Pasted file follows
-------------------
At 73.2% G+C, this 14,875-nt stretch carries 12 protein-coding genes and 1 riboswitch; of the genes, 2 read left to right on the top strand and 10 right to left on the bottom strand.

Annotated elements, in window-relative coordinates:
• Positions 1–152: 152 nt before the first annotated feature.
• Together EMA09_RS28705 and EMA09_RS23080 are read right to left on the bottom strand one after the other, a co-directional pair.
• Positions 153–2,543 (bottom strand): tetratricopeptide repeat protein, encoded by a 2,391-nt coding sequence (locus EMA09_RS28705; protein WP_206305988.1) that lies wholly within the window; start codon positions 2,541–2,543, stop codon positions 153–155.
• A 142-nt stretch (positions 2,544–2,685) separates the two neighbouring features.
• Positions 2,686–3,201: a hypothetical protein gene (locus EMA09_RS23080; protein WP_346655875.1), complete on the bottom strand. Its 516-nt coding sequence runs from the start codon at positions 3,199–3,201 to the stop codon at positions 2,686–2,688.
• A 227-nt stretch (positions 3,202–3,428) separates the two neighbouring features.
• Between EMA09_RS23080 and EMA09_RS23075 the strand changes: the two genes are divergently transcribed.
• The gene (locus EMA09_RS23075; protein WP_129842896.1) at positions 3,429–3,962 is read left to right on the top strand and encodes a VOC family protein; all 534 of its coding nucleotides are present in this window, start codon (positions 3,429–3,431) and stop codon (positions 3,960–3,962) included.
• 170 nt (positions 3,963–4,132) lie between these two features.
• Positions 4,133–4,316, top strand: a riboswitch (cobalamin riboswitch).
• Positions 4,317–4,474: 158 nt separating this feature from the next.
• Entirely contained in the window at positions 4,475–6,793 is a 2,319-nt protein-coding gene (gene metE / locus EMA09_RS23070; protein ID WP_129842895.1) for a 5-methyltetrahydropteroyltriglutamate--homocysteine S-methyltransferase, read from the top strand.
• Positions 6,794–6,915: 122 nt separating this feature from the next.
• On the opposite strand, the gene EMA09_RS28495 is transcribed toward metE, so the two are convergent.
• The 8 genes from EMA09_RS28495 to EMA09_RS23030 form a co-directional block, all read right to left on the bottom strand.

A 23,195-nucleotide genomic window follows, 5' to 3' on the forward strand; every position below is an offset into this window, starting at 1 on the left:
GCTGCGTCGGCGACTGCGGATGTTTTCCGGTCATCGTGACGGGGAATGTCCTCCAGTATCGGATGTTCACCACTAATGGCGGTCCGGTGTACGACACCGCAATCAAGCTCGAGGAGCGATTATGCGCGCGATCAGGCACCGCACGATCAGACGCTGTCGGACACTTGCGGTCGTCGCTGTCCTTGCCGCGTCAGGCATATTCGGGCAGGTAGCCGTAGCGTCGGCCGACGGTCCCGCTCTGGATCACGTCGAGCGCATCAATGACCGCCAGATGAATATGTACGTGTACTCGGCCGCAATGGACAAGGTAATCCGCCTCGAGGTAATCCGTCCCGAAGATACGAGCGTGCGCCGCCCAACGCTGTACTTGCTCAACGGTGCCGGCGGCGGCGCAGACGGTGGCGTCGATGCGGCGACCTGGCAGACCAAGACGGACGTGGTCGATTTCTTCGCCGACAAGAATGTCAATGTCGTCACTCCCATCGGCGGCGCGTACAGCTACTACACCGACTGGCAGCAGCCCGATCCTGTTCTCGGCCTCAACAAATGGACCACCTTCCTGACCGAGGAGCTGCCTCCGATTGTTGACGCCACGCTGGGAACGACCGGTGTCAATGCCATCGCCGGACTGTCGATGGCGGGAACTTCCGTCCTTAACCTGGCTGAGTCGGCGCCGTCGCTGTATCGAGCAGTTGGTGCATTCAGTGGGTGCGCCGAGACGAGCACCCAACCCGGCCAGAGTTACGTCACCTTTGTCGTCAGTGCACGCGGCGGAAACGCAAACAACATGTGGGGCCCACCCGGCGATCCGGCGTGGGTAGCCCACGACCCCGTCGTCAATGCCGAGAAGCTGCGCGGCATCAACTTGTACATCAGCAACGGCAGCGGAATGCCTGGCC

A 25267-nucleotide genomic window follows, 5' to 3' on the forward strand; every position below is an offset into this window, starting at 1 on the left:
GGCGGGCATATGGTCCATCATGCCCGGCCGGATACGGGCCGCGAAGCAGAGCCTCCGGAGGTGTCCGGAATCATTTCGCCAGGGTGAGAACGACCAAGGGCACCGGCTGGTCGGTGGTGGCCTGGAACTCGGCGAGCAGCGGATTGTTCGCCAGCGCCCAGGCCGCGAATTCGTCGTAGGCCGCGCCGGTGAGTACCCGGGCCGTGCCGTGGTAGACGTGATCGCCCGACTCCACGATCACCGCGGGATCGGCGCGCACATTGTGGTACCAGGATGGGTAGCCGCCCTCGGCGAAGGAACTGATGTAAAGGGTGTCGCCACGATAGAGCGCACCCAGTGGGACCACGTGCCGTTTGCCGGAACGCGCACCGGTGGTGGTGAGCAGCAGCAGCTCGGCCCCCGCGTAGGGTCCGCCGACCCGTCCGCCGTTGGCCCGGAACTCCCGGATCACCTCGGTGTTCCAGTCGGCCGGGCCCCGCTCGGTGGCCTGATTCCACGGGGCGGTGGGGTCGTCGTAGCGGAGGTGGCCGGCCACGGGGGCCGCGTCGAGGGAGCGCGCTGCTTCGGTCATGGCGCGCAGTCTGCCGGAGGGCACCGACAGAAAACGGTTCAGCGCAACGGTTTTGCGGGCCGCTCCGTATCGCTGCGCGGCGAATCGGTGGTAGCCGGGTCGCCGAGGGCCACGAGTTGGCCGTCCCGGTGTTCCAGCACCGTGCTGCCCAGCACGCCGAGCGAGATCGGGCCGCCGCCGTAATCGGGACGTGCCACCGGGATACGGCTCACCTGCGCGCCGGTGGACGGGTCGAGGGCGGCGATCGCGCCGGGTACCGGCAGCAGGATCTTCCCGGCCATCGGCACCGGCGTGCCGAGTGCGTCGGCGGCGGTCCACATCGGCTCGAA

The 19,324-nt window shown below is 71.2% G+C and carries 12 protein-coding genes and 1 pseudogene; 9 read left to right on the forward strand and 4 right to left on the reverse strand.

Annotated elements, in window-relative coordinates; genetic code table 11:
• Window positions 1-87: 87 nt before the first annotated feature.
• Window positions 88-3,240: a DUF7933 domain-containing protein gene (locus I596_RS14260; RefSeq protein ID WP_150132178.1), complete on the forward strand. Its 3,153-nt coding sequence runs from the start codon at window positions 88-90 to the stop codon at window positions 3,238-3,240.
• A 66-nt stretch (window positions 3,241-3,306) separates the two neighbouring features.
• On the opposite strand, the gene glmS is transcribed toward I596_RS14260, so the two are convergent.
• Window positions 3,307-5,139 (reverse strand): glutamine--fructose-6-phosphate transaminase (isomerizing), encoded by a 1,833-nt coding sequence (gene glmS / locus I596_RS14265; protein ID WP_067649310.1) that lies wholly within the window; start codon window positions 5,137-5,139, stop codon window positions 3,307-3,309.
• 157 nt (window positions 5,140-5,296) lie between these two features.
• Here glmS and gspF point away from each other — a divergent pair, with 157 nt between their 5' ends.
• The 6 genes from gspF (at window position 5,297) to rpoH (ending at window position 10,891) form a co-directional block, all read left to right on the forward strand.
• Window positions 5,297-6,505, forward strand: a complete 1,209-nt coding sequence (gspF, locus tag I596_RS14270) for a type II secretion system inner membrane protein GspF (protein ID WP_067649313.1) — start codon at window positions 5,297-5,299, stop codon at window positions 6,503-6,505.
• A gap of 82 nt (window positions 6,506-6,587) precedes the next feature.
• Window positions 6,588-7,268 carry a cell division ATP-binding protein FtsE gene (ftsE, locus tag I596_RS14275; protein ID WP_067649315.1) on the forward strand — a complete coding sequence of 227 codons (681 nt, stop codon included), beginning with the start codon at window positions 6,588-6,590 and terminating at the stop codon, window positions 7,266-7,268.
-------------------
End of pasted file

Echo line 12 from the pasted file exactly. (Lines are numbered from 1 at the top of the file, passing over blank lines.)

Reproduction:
• Positions 4,133–4,316, top strand: a riboswitch (cobalamin riboswitch).